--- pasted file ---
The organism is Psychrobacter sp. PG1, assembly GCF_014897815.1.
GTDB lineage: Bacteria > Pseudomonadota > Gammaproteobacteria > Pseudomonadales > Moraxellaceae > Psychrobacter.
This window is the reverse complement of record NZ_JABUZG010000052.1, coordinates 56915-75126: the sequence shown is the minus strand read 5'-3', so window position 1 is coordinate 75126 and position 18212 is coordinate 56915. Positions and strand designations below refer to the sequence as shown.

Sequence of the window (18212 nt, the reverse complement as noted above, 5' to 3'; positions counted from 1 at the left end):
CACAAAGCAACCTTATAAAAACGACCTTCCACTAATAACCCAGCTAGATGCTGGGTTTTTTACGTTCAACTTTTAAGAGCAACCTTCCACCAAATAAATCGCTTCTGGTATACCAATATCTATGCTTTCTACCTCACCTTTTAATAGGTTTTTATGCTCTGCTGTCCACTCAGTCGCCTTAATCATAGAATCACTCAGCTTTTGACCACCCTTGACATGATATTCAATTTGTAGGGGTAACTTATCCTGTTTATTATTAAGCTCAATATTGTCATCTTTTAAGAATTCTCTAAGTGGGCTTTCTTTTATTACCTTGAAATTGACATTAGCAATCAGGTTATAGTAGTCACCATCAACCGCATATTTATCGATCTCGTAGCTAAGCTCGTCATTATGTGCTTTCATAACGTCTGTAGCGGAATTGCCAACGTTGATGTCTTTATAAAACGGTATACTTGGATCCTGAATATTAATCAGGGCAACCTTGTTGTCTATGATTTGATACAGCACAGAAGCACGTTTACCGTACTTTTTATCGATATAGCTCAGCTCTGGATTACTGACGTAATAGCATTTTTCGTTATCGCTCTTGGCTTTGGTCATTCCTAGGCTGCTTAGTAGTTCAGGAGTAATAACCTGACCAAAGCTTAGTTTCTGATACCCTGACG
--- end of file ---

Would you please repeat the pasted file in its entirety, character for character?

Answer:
The organism is Psychrobacter sp. PG1, assembly GCF_014897815.1.
GTDB lineage: Bacteria > Pseudomonadota > Gammaproteobacteria > Pseudomonadales > Moraxellaceae > Psychrobacter.
This window is the reverse complement of record NZ_JABUZG010000052.1, coordinates 56915-75126: the sequence shown is the minus strand read 5'-3', so window position 1 is coordinate 75126 and position 18212 is coordinate 56915. Positions and strand designations below refer to the sequence as shown.

Sequence of the window (18212 nt, the reverse complement as noted above, 5' to 3'; positions counted from 1 at the left end):
CACAAAGCAACCTTATAAAAACGACCTTCCACTAATAACCCAGCTAGATGCTGGGTTTTTTACGTTCAACTTTTAAGAGCAACCTTCCACCAAATAAATCGCTTCTGGTATACCAATATCTATGCTTTCTACCTCACCTTTTAATAGGTTTTTATGCTCTGCTGTCCACTCAGTCGCCTTAATCATAGAATCACTCAGCTTTTGACCACCCTTGACATGATATTCAATTTGTAGGGGTAACTTATCCTGTTTATTATTAAGCTCAATATTGTCATCTTTTAAGAATTCTCTAAGTGGGCTTTCTTTTATTACCTTGAAATTGACATTAGCAATCAGGTTATAGTAGTCACCATCAACCGCATATTTATCGATCTCGTAGCTAAGCTCGTCATTATGTGCTTTCATAACGTCTGTAGCGGAATTGCCAACGTTGATGTCTTTATAAAACGGTATACTTGGATCCTGAATATTAATCAGGGCAACCTTGTTGTCTATGATTTGATACAGCACAGAAGCACGTTTACCGTACTTTTTATCGATATAGCTCAGCTCTGGATTACTGACGTAATAGCATTTTTCGTTATCGCTCTTGGCTTTGGTCATTCCTAGGCTGCTTAGTAGTTCAGGAGTAATAACCTGACCAAAGCTTAGTTTCTGATACCCTGACG